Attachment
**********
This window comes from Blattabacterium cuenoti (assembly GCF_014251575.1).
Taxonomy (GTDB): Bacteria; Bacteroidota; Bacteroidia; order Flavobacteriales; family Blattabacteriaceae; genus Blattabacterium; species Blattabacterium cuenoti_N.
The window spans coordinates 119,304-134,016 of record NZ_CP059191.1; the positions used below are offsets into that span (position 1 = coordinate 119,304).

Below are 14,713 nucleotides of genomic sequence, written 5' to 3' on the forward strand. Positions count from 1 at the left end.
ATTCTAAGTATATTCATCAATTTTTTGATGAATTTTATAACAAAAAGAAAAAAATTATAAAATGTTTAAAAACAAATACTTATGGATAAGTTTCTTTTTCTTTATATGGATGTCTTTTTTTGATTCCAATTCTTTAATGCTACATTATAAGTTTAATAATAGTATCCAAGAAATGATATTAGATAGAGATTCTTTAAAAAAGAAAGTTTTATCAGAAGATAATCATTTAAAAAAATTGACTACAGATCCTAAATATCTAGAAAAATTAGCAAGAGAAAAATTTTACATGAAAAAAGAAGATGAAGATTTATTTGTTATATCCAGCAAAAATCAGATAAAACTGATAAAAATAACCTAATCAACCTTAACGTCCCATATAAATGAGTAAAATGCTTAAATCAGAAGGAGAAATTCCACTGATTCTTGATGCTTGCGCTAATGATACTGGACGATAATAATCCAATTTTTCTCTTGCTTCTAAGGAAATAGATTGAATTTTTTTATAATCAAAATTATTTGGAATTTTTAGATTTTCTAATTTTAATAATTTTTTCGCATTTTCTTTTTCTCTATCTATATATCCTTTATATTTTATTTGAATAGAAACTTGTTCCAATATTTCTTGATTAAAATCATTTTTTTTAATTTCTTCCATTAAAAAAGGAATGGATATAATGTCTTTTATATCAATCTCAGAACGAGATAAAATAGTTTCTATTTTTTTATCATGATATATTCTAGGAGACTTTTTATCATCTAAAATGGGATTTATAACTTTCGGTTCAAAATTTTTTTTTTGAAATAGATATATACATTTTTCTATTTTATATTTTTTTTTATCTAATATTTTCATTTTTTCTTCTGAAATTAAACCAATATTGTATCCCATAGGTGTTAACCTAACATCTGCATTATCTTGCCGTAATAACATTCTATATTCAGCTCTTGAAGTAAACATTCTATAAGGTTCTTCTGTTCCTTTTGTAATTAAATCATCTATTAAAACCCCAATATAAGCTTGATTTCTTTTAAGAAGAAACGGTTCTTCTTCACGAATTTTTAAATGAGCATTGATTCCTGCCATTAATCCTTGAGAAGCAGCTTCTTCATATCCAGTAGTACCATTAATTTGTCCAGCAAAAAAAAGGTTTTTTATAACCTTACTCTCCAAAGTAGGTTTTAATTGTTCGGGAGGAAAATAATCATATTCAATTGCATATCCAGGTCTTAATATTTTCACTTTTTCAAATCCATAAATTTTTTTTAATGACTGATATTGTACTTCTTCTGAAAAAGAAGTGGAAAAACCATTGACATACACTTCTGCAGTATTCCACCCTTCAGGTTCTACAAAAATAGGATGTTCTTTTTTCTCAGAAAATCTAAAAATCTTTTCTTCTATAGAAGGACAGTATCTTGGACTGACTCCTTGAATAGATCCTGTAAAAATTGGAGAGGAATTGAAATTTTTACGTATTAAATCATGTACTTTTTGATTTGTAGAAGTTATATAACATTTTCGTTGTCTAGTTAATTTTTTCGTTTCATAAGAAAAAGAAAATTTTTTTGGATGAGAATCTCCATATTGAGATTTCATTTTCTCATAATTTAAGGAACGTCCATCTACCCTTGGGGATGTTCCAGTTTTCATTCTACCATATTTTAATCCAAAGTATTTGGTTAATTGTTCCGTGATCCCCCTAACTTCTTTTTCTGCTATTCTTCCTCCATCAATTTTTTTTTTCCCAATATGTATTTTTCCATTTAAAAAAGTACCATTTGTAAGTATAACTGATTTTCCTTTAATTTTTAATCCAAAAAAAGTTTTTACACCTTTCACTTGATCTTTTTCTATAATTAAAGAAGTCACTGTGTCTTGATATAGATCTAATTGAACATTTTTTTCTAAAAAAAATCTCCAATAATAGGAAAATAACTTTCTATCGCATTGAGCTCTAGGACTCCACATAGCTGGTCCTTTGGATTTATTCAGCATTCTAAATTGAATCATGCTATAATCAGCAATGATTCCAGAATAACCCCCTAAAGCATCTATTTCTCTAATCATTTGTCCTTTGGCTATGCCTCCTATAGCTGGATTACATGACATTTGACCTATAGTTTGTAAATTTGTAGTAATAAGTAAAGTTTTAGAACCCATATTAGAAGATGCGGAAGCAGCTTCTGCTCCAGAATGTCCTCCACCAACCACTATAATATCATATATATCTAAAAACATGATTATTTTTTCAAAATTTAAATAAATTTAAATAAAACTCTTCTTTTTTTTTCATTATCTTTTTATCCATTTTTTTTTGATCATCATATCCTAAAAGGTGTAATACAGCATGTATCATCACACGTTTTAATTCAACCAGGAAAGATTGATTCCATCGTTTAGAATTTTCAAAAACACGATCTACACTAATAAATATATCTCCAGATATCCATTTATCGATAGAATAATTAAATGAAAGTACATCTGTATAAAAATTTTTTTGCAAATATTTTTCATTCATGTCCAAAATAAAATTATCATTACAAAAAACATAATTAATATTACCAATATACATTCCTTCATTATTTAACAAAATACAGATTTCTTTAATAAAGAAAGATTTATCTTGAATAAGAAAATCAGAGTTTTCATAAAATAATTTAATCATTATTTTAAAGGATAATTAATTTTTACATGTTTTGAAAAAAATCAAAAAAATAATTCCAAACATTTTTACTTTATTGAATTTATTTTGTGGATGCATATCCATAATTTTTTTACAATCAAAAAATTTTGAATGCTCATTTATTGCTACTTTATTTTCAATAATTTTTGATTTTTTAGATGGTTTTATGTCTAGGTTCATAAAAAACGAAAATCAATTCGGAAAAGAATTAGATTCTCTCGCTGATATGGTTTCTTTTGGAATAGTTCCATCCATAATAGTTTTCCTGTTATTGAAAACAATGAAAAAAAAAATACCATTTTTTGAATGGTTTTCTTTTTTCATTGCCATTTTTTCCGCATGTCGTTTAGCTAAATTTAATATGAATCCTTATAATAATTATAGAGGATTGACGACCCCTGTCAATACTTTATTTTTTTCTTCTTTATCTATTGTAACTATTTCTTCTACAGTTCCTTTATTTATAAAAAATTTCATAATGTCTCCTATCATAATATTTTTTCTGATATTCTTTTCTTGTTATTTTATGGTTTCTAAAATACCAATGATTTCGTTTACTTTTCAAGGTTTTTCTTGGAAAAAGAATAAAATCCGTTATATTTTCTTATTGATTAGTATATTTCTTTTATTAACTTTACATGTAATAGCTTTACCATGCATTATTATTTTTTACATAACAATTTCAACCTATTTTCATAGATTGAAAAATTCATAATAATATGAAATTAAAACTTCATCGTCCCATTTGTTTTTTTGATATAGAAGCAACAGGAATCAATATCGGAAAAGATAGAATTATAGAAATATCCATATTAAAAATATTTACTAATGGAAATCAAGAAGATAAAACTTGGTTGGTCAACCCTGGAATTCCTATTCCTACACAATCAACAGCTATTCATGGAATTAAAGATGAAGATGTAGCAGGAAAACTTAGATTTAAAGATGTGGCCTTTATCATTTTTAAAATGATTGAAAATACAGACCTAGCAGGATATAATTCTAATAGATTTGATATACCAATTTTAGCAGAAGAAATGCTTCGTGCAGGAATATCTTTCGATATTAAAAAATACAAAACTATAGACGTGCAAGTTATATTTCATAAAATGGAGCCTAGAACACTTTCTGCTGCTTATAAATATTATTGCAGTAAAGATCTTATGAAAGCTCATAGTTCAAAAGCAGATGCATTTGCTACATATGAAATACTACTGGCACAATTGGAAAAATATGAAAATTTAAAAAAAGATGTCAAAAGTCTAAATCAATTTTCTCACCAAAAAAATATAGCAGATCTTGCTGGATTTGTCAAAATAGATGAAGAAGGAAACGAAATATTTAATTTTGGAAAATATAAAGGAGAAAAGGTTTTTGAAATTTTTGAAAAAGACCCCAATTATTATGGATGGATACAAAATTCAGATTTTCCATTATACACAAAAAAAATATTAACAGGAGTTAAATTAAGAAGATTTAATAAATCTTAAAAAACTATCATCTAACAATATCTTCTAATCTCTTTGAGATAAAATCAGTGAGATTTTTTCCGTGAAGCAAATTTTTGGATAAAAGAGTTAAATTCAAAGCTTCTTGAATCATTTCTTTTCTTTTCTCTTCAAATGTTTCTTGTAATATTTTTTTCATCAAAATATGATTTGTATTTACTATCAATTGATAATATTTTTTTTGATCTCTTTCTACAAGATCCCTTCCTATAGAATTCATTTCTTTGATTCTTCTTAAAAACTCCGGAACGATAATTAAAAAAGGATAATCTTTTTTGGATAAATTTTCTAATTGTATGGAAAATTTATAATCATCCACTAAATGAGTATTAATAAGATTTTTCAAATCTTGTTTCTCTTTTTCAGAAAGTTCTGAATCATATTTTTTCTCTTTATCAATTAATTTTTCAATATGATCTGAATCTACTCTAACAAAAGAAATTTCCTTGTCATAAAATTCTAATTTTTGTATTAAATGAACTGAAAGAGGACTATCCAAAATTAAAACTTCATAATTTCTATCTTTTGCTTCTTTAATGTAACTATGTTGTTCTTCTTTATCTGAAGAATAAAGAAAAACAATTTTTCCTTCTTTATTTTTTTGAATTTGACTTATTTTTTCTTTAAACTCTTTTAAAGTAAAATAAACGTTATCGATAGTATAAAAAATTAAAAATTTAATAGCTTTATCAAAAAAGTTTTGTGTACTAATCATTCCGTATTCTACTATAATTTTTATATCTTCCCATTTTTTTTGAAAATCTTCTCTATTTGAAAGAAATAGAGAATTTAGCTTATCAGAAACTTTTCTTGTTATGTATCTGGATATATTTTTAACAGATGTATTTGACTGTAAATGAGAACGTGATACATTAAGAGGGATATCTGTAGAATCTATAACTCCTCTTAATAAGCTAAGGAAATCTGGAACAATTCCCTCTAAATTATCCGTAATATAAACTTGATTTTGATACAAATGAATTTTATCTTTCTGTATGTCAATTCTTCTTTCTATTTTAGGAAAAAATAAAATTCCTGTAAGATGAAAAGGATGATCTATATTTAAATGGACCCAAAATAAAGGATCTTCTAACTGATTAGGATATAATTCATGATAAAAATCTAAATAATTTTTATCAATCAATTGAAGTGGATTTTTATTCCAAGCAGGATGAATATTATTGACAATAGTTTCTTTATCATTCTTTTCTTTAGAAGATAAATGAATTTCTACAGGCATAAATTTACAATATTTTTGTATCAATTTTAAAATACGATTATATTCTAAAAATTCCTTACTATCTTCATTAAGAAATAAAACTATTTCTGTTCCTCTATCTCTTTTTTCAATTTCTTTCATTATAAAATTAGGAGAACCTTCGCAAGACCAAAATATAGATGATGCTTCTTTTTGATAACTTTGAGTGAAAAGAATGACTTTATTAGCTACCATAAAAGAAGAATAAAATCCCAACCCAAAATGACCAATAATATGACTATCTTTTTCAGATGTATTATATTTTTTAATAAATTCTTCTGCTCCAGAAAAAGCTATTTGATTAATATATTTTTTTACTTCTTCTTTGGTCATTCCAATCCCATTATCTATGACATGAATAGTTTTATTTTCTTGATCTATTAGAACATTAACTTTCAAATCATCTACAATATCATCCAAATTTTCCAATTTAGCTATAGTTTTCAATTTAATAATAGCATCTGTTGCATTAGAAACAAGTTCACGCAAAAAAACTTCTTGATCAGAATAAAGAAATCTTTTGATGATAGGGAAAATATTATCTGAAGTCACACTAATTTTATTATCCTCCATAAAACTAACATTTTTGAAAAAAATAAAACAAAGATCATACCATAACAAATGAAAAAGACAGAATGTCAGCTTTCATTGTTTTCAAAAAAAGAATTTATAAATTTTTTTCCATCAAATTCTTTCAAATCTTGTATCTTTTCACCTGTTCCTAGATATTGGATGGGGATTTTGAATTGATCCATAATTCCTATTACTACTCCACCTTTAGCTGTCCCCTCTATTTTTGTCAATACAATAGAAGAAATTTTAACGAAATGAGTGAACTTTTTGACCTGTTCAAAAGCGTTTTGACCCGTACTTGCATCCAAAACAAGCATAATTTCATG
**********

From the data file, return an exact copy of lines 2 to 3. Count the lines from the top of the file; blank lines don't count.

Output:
Taxonomy (GTDB): Bacteria; Bacteroidota; Bacteroidia; order Flavobacteriales; family Blattabacteriaceae; genus Blattabacterium; species Blattabacterium cuenoti_N.
The window spans coordinates 119,304-134,016 of record NZ_CP059191.1; the positions used below are offsets into that span (position 1 = coordinate 119,304).